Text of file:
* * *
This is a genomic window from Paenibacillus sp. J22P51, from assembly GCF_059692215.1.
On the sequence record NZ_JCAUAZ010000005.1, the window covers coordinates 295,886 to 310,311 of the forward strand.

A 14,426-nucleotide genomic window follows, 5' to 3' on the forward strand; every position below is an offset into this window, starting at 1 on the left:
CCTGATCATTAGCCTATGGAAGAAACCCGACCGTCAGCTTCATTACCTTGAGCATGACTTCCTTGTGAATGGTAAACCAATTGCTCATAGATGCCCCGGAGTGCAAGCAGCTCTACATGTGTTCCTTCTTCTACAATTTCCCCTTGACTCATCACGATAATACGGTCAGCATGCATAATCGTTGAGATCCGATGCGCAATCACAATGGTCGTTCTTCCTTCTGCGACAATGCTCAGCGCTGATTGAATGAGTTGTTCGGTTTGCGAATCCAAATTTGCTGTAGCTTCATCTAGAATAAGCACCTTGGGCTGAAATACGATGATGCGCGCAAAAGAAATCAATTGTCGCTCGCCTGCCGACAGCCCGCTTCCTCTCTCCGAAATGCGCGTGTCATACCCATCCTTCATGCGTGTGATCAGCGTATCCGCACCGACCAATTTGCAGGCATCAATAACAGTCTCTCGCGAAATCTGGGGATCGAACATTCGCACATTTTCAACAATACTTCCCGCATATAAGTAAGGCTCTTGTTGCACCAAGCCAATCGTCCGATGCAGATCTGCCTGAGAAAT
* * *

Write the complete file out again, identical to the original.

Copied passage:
This is a genomic window from Paenibacillus sp. J22P51, from assembly GCF_059692215.1.
On the sequence record NZ_JCAUAZ010000005.1, the window covers coordinates 295,886 to 310,311 of the forward strand.

A 14,426-nucleotide genomic window follows, 5' to 3' on the forward strand; every position below is an offset into this window, starting at 1 on the left:
CCTGATCATTAGCCTATGGAAGAAACCCGACCGTCAGCTTCATTACCTTGAGCATGACTTCCTTGTGAATGGTAAACCAATTGCTCATAGATGCCCCGGAGTGCAAGCAGCTCTACATGTGTTCCTTCTTCTACAATTTCCCCTTGACTCATCACGATAATACGGTCAGCATGCATAATCGTTGAGATCCGATGCGCAATCACAATGGTCGTTCTTCCTTCTGCGACAATGCTCAGCGCTGATTGAATGAGTTGTTCGGTTTGCGAATCCAAATTTGCTGTAGCTTCATCTAGAATAAGCACCTTGGGCTGAAATACGATGATGCGCGCAAAAGAAATCAATTGTCGCTCGCCTGCCGACAGCCCGCTTCCTCTCTCCGAAATGCGCGTGTCATACCCATCCTTCATGCGTGTGATCAGCGTATCCGCACCGACCAATTTGCAGGCATCAATAACAGTCTCTCGCGAAATCTGGGGATCGAACATTCGCACATTTTCAACAATACTTCCCGCATATAAGTAAGGCTCTTGTTGCACCAAGCCAATCGTCCGATGCAGATCTGCCTGAGAAAT